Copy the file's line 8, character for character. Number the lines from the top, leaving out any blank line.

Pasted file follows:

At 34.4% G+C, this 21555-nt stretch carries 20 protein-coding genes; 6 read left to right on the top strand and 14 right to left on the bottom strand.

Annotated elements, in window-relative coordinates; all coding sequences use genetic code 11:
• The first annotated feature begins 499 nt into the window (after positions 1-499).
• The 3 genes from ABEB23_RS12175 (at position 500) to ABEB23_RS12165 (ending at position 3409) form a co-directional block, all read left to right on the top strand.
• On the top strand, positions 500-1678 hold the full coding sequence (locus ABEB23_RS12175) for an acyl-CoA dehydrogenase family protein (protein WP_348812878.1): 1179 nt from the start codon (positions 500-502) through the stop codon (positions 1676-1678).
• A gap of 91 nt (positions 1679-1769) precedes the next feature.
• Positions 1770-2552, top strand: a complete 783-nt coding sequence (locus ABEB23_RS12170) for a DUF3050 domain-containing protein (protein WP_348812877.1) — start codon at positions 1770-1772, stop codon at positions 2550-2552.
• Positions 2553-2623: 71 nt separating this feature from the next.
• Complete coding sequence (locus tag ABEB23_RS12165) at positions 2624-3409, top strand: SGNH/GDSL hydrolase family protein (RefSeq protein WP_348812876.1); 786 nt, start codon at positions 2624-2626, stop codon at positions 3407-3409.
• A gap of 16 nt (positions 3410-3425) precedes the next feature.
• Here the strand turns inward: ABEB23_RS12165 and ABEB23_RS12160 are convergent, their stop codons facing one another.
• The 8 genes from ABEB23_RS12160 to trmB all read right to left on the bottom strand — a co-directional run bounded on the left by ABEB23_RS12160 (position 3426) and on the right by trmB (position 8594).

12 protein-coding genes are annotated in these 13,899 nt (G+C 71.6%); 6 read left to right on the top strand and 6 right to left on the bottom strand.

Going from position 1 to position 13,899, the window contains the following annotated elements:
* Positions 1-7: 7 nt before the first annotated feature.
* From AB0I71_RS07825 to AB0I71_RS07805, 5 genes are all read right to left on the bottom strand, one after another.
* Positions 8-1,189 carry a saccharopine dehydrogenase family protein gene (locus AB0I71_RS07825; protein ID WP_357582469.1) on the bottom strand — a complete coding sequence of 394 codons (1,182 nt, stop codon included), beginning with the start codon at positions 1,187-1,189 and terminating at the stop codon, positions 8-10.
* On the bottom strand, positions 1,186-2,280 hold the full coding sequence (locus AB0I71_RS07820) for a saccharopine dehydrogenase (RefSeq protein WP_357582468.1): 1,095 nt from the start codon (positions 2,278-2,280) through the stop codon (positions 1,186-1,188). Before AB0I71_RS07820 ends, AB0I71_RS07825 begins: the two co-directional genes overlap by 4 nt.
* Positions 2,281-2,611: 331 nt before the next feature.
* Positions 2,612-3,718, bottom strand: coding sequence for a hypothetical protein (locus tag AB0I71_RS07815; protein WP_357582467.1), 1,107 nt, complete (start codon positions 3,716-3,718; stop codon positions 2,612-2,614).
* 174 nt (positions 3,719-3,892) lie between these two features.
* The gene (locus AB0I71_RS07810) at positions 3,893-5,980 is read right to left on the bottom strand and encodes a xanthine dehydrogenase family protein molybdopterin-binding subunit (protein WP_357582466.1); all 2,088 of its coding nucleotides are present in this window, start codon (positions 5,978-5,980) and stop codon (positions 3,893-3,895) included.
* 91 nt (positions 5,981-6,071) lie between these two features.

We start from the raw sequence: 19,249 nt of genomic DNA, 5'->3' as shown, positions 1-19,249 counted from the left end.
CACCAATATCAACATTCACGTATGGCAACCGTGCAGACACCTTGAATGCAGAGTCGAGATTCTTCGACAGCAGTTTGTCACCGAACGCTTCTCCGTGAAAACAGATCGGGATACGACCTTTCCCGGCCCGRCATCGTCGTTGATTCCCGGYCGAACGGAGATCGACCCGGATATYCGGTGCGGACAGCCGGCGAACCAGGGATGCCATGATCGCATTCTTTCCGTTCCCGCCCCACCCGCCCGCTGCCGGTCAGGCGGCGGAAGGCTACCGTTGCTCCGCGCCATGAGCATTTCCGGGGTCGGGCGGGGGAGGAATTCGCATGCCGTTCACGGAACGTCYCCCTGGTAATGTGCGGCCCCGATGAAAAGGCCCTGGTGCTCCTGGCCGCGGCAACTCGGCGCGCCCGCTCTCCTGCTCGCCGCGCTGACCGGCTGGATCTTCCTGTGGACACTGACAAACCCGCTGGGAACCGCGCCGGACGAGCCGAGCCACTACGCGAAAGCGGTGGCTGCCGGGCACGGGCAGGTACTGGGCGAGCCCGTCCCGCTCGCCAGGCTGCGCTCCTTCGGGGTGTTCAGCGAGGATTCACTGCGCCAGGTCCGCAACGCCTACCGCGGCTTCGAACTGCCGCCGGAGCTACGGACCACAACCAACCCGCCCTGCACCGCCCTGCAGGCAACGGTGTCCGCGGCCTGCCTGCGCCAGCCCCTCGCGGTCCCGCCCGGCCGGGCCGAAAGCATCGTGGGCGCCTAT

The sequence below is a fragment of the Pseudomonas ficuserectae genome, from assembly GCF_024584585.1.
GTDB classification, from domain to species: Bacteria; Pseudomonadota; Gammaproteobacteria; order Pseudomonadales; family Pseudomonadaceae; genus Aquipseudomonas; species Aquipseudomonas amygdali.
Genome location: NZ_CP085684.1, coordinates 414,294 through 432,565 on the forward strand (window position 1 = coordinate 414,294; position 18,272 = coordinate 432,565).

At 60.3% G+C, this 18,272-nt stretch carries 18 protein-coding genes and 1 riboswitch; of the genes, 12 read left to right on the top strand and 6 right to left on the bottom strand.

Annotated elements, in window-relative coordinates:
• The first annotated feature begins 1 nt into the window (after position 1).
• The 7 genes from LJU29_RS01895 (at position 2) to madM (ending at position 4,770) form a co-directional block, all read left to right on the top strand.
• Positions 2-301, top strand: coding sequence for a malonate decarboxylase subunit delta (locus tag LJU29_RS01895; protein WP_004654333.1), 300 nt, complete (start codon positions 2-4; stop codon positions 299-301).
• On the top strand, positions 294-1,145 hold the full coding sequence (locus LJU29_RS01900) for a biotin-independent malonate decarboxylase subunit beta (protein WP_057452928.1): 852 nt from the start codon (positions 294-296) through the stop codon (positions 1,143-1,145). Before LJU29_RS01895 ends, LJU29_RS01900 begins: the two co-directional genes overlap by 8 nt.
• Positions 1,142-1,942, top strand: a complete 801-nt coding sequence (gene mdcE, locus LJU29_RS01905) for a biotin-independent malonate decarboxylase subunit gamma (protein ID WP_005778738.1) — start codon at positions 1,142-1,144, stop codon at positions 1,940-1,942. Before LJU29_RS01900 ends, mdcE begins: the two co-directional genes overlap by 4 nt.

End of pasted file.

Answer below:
• Positions 2553-2623: 71 nt separating this feature from the next.